And it was at Oxford Bookshop on Park Street that I first saw the USA Today.

I also remember the bookshops in New Market, which used to keep neatly pressed copies of The Times and other British newspapers for delivery to the clubs in Calcutta.

Alexander McCall Smith tribute to RK Narayan

Alexander McCall Smith has been praising Indian writers such as RK Narayan, Vikram Seth and Vikram Chandra. The Hindu reports he said:

“The works of R.K. Narayan have steered my writing to a certain direction… The Man-Eater of Malgudi was the first of Narayan’s books that I read, and the effect was profound.”

Allen Ginsberg and Calcutta

But of all the writers who have visited Calcutta, the one who made the deepest impression was the poet, Allen Ginsberg.

He made friends with famous Bengali writers, poets and journalists when he visited the city in the early 60s. They did things I better not write about in Singapore. But here’s a report.

Calcutta is non-conformist, anti-establishment, said the BBC correspondent Subir Bhowmik. But the younger generation is more career-oriented, he added. Still, there’s hope…

Barack Obama is the biggest sensation this year. The Times of India reports:

Audacity of Hope and Dreams From My Father are out of stock in most bookstores. Distributors have placed huge orders for these two books, expecting a rush for them during the Kolkata Book Fair.

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Books

Updike, the most sensuous writer in English

The most sensuous writer in the English language is dead. No one wrote more sensuous prose than John Updike. He carried his lyricism into his 70s. He was 76 when he died yesterday. The cause was lung cancer, according to his publisher, Alfred A Knopf.

John_updike_telegraph

He was – for his style and views perhaps – overlooked for the Nobel Prize. But he did bestow it upon one of his fictional characters, Henry Bech, the womanizing, egotistical Jewish novelist who collected the literature prize in 1999, recalls the Associated Press. It adds:

His literary home was the American suburb. Born in 1932, Updike spoke for millions of Depression-era readers raised by "penny-pinching parents," united by "the patriotic cohesion of World War II" and blessed by a "disproportionate share of the world's resources," the postwar, suburban boom of "idealistic careers and early marriages."

He captured, and sometimes embodied, a generation's confusion over the civil rights and women's movements, and opposition to the Vietnam War. Updike was called a misogynist, a racist and an apologist for the establishment. On purely literary grounds, he was attacked by Norman Mailer as the kind of author appreciated by readers who knew nothing about writing.

But more often he was praised for his flowing, poetic writing style.

Updike is as famous for his graphic approach to sex as his elegantly crafted dissections of the human condition, says The Telegraph.

The Wall Street Journal writes:

Mr. Updike, who lived in Beverly Farms, Massachusetts., chronicled all of America's many anxieties about sex, work, and death. Perhaps his best-known works are the four "Rabbit" novels that feature Harry "Rabbit Angstrom," a middle-class American who struggled to find his place in society.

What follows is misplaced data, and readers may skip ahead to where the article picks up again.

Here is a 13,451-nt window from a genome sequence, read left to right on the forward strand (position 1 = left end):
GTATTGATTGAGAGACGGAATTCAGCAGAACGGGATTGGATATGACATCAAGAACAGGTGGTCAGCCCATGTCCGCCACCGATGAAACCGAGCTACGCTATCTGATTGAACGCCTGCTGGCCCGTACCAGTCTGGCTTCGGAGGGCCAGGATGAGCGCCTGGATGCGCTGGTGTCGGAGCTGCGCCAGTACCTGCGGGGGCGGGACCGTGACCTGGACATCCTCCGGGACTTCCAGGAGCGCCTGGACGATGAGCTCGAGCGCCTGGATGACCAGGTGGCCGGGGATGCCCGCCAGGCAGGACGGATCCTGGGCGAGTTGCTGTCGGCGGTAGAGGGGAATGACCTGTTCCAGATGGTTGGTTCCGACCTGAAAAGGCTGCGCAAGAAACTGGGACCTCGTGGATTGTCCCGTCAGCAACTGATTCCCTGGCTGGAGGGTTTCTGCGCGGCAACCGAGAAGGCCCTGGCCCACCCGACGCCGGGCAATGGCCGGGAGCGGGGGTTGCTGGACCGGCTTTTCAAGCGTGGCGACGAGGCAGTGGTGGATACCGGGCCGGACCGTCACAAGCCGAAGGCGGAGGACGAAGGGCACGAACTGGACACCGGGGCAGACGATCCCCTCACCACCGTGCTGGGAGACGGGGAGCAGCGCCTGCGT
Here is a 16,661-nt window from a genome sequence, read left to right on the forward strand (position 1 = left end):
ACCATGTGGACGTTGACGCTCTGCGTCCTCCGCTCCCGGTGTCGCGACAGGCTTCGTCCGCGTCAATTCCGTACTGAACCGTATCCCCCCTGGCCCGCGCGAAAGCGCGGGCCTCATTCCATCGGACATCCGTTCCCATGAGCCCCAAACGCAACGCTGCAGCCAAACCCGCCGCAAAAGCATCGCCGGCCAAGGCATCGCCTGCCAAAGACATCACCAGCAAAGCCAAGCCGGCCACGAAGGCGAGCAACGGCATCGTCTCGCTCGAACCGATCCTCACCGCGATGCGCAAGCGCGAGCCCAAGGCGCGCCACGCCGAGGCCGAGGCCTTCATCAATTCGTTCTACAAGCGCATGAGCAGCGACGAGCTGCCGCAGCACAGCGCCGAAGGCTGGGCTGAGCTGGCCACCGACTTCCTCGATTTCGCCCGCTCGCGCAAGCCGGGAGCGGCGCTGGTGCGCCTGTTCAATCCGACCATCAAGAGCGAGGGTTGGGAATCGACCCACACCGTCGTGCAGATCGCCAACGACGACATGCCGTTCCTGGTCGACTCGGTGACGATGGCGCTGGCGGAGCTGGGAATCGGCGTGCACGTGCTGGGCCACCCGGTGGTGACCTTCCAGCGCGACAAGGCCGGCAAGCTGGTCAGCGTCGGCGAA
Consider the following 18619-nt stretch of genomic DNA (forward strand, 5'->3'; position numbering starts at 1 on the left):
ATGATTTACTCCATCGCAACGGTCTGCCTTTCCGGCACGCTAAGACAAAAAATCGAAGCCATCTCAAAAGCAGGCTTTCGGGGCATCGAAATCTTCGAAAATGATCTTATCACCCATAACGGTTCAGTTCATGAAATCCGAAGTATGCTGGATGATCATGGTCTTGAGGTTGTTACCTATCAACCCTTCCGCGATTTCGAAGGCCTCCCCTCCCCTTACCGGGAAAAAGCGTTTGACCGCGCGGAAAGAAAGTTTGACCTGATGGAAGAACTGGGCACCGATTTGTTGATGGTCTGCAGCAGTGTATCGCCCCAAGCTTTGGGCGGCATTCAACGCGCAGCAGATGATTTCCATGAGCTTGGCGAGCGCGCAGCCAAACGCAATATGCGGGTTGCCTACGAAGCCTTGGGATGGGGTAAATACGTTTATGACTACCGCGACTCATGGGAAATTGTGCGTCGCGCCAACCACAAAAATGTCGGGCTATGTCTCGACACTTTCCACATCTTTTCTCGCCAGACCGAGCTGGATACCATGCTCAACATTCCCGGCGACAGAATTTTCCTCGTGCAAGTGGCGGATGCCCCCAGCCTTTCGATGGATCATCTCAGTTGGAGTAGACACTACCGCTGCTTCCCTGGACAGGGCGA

The author was awarded the 1982 Pulitzer Prize for the third novel in the series, "Rabbit is Rich," and the 1991 Pulitzer Prize for the fourth, "Rabbit at Rest."

Less flashy than Tom Wolfe, Mr. Updike's nuanced, supple prose caused many to regard him as the most talented wordsmith of his generation.

Obama supporter

Whatever his earlier views, he died an admirer of President Barack Obama. 

His most celebrated character, Rabbit Angstrom, was a Humphrey Democrat who became a Reagan Democrat. What would Rabbit make of the present election, he was asked in a New York Times video interview in October 2008. Updike replied:

“I am so much for Obama it would be hard for me to cook up a character who was for McCain. Rabbit would see, I think, the good of McCain… But luckily I am not writing about Rabbit any more.”

His last novel was The Widows of Eastwick, published late last year as a sequel to the successful The Witches of Eastwick.

He was quite perplexed to learn that both Obama and McCain included his books among their favourites, says the Guardian.

The New Yorker website features his last story to appear in the magazine, The Full Glass, published in May 2008.

The Atlantic magazine also showcases his stories, poems and essays which appeared in it.

Master of sentence, professor of desire

Troy Patterson writes in Slate:

Updike's most enduring legacy exists at the level of the sentence. Updike is, line for line, without peer, the finest American prose stylist of the postwar era. The precision is painterly in the way of photorealism, except when it's cinematic. Martin Amis, Updike's only rival as a post-Nabokov virtuoso, wrote that "having read him once, you admit to yourself, almost with a sigh, that you will have to read everything he writes."

It also must be said that, on the subject of sex, Updike could be the worst writer his publisher Knopf has ever known. Last month, Updike justly earned a lifetime-achievement prize in the Literary Review's Bad Sex in Fiction Awards. He clinched it with a passage in the new Widows of Eastwick that includes — avert your eyes, children — the following sentence: "Her face gleamed with his jism in the spotty light of the motel room, there on the far end of East Beach, within sound of the sea."